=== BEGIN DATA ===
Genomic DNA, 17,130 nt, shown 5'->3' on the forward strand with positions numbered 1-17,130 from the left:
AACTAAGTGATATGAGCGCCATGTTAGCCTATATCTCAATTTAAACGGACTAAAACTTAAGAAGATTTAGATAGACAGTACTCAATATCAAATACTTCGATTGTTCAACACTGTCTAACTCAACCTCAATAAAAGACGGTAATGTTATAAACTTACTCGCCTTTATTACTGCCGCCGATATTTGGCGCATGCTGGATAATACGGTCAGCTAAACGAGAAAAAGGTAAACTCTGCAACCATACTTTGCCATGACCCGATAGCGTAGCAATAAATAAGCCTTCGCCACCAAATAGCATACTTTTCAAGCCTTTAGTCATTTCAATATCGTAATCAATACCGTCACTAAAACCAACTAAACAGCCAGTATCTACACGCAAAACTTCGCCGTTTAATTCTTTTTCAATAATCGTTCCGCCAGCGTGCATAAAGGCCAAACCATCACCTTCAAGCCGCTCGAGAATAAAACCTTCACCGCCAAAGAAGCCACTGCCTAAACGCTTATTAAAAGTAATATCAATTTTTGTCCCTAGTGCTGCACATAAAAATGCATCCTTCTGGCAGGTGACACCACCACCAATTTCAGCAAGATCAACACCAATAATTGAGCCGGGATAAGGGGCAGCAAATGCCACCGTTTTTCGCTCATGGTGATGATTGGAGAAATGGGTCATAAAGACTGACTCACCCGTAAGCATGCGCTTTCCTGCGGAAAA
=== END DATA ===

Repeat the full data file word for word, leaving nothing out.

Genomic DNA, 17,130 nt, shown 5'->3' on the forward strand with positions numbered 1-17,130 from the left:
AACTAAGTGATATGAGCGCCATGTTAGCCTATATCTCAATTTAAACGGACTAAAACTTAAGAAGATTTAGATAGACAGTACTCAATATCAAATACTTCGATTGTTCAACACTGTCTAACTCAACCTCAATAAAAGACGGTAATGTTATAAACTTACTCGCCTTTATTACTGCCGCCGATATTTGGCGCATGCTGGATAATACGGTCAGCTAAACGAGAAAAAGGTAAACTCTGCAACCATACTTTGCCATGACCCGATAGCGTAGCAATAAATAAGCCTTCGCCACCAAATAGCATACTTTTCAAGCCTTTAGTCATTTCAATATCGTAATCAATACCGTCACTAAAACCAACTAAACAGCCAGTATCTACACGCAAAACTTCGCCGTTTAATTCTTTTTCAATAATCGTTCCGCCAGCGTGCATAAAGGCCAAACCATCACCTTCAAGCCGCTCGAGAATAAAACCTTCACCGCCAAAGAAGCCACTGCCTAAACGCTTATTAAAAGTAATATCAATTTTTGTCCCTAGTGCTGCACATAAAAATGCATCCTTCTGGCAGGTGACACCACCACCAATTTCAGCAAGATCAACACCAATAATTGAGCCGGGATAAGGGGCAGCAAATGCCACCGTTTTTCGCTCATGGTGATGATTGGAGAAATGGGTCATAAAGACTGACTCACCCGTAAGCATGCGCTTTCCTGCGGAAAA